As regards medical science, we have the Berlin papyrus, which, although of a later period, refers with careful specification to a medical literature of the first dynasty.
So, too, as regards archæology: the earliest known inscriptions point to still earlier events and buildings, indicating a long sequence of previous events.
And, finally, as to all that pertains to the history of civilization, no man of fair and open mind can go into the museums of Boulak or the Louvre or the British Museum and look at the monuments of those earlier dynasties without seeing in them the results of a development in art, science, laws, customs, and language, which must have required a vast period before the time of Mena for their development. And this conclusion is forced upon us all the more invincibly when we consider the slow growth of ideas in the earlier stages of civilization as compared with the later—a slowness of growth which has kept the natives in many parts of the world in that earliest civilization to this hour. To this we must add the fact that Egyptian civilization was especially immobile; its development into castes is but one among many evidences that it was the very opposite of a civilization developed rapidly.
As to the length of the period before the time of Mena, there is, of course, nothing exact. Manetho gives lists of great personages before that first dynasty extending over twenty-four thousand years. Bunsen, one of the most learned of Christian scholars, declares that not less than ten thousand years were necessary for the development of civilization up to the point where we find it in Mena's time. No one can claim precision for either of these statements, but they are valuable as showing the impression of vast antiquity made upon the most competent judges by the careful study of those remains. No unbiased judge can doubt that an immensely long period of years must have been required for the development of civilization up to the state in which we there find it.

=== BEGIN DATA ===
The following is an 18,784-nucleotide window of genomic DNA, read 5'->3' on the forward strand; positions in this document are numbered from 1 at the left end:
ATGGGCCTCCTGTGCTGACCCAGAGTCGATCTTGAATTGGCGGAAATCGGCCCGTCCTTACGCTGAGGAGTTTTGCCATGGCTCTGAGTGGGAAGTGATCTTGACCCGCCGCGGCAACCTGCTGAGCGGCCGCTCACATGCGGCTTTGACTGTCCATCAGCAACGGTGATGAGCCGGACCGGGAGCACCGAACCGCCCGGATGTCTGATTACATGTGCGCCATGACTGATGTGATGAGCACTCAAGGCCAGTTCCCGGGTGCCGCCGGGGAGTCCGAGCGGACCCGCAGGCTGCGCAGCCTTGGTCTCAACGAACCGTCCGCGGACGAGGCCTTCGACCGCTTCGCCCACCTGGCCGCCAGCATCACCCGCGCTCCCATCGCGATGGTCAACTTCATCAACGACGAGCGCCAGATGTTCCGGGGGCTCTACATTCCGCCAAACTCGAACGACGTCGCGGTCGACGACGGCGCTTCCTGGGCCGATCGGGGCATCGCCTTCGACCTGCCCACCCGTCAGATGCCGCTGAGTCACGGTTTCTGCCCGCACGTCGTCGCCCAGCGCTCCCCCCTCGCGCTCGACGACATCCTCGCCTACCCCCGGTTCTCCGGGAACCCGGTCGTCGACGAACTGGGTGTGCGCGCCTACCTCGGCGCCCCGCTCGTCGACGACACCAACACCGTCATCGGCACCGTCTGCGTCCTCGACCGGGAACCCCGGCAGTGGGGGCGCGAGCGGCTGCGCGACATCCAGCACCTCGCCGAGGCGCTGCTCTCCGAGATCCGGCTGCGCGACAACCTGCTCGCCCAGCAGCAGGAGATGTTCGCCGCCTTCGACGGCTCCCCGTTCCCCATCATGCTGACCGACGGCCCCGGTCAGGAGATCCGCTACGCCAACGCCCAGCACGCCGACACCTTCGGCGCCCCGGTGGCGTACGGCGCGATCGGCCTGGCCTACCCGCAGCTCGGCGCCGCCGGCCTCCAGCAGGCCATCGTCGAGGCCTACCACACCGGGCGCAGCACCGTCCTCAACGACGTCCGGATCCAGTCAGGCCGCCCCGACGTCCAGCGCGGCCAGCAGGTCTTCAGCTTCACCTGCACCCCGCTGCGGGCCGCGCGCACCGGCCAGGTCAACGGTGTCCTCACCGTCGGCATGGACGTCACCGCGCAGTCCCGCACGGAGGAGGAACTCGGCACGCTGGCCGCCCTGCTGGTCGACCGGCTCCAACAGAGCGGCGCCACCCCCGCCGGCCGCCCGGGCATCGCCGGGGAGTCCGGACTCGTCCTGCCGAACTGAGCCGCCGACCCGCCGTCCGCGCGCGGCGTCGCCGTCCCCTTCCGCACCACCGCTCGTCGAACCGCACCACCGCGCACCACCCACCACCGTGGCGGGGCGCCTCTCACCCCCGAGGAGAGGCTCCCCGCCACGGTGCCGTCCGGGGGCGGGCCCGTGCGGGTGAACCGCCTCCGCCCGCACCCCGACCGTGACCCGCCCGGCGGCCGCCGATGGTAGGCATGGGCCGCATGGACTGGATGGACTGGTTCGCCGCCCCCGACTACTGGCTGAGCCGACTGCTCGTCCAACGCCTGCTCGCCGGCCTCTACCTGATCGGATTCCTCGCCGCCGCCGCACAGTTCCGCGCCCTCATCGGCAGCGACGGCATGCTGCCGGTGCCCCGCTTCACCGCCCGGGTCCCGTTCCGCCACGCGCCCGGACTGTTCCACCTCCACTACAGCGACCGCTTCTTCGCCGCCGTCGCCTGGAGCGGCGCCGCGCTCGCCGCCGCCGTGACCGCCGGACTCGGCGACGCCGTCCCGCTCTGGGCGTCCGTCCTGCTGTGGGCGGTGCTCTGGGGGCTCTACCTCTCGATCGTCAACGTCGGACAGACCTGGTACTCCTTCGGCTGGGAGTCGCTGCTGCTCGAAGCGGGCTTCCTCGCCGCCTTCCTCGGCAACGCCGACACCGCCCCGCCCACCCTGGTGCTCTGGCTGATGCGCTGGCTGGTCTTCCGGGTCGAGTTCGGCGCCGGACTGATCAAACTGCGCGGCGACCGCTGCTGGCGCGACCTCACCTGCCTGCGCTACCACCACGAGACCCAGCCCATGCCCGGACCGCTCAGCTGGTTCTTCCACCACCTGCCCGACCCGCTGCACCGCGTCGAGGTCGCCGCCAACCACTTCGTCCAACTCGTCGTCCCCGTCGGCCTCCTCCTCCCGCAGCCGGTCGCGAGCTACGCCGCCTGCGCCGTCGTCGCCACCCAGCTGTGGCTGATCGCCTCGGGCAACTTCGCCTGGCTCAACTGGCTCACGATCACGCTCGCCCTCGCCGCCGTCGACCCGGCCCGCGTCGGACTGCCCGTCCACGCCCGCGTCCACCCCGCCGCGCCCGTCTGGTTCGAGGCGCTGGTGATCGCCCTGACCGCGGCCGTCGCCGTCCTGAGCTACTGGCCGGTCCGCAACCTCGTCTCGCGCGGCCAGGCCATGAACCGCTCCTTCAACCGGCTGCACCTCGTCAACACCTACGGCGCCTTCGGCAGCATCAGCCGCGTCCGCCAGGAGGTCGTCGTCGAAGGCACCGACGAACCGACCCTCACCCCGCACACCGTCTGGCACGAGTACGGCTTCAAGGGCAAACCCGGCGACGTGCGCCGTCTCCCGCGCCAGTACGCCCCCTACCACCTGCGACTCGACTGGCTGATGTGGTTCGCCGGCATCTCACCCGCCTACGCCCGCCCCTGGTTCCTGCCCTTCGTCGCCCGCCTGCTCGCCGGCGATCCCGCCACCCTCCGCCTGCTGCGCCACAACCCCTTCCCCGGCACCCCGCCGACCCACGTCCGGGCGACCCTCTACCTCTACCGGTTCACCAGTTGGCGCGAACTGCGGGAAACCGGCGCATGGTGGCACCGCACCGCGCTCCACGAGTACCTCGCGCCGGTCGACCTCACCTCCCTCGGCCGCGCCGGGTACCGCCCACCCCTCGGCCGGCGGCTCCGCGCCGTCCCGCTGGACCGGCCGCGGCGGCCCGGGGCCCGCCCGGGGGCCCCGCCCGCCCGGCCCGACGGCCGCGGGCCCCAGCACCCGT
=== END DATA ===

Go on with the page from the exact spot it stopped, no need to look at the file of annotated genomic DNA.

The investigations in the bed of the Nile confirm these views. That some unwarranted conclusions have at times been announced is true; but the fact remains that again and again rude pottery and other evidences of early stages of civilization have been found in borings at places so distant from each other, and at depths so great, that for such a range of concurring facts, considered in connection with the rate of earthy deposit by the Nile, there is no adequate explanation save the existence of man in that valley thousands on thousands of years before the longest time admitted by our sacred chronologists.
Nor have these investigations been of a careless character. Between the years 1851 and 1854, Mr. Horner, an extremely cautious